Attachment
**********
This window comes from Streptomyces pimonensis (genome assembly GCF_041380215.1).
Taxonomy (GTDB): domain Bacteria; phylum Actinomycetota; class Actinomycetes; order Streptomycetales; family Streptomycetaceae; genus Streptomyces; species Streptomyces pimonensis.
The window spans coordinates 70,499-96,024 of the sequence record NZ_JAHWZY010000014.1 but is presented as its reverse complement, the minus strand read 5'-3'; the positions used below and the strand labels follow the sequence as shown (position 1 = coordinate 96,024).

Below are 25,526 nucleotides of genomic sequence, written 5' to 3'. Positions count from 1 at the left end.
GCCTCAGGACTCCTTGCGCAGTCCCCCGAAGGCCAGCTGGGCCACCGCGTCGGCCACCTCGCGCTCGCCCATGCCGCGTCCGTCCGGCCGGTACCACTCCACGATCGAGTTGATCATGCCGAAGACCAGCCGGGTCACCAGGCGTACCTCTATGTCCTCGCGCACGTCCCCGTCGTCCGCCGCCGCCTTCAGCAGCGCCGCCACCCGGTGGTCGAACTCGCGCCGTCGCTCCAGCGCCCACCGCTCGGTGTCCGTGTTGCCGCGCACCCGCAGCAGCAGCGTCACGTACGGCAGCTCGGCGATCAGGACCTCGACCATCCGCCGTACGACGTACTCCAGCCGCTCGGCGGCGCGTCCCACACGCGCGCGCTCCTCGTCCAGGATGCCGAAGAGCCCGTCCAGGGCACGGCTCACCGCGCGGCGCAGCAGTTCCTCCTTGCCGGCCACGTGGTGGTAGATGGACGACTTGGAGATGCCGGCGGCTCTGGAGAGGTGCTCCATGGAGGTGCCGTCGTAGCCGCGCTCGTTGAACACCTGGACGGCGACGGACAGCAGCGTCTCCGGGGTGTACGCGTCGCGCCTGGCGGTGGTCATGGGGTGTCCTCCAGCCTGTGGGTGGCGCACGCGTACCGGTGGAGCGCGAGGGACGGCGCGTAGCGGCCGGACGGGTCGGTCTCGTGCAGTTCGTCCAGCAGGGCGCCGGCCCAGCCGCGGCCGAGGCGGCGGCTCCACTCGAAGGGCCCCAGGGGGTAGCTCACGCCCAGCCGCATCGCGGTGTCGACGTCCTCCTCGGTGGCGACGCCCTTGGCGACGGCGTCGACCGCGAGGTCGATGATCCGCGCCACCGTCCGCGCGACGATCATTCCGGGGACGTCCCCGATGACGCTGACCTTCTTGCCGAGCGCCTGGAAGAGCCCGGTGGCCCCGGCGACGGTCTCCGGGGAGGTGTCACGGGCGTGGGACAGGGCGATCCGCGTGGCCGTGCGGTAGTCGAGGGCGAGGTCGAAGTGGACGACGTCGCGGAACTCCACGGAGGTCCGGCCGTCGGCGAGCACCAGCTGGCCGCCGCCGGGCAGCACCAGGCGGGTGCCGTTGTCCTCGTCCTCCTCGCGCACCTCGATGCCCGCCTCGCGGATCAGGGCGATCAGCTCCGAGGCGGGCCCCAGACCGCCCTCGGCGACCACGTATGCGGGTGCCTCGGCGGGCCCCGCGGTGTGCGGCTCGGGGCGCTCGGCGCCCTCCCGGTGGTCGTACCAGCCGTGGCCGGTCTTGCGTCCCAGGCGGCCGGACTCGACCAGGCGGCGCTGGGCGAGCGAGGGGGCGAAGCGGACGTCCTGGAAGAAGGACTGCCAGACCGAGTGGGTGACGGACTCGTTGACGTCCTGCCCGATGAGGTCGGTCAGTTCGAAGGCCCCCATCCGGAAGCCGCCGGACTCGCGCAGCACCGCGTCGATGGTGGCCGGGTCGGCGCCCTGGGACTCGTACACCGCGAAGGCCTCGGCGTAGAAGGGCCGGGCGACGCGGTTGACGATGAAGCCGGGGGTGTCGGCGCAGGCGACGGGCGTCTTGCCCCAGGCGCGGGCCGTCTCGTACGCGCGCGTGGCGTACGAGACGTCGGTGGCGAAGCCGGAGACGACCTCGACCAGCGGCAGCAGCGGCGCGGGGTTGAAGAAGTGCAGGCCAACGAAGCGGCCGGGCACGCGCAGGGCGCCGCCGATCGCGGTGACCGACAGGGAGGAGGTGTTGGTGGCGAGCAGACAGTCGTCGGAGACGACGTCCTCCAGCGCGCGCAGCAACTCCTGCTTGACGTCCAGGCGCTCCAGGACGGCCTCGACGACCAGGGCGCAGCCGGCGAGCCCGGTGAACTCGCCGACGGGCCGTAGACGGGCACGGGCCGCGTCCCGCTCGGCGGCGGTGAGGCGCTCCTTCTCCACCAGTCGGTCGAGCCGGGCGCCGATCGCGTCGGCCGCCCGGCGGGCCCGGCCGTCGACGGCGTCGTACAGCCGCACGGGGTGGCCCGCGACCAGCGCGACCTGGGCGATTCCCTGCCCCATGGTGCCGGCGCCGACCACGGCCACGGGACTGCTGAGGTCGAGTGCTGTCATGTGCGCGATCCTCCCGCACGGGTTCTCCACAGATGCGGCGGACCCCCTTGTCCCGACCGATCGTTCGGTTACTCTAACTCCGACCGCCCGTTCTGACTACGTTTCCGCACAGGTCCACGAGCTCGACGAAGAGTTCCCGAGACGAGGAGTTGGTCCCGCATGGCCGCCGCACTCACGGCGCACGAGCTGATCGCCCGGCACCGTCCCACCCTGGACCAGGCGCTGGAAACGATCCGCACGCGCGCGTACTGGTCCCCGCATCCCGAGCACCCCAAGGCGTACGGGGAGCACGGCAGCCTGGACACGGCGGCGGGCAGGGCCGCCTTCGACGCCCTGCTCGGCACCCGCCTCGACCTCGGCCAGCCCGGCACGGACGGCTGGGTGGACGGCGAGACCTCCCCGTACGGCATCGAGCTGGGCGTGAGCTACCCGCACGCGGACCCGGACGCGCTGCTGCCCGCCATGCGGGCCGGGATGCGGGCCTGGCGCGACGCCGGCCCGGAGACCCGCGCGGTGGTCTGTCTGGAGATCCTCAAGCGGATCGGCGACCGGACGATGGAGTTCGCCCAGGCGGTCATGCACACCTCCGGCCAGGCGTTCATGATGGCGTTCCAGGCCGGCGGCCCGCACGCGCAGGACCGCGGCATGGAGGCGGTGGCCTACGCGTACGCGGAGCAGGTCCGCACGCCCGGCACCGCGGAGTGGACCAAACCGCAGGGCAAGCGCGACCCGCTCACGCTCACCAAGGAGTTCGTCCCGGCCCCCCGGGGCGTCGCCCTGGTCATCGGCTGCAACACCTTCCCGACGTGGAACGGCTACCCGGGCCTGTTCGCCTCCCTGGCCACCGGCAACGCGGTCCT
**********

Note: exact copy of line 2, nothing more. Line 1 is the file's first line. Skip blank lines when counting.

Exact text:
Taxonomy (GTDB): domain Bacteria; phylum Actinomycetota; class Actinomycetes; order Streptomycetales; family Streptomycetaceae; genus Streptomyces; species Streptomyces pimonensis.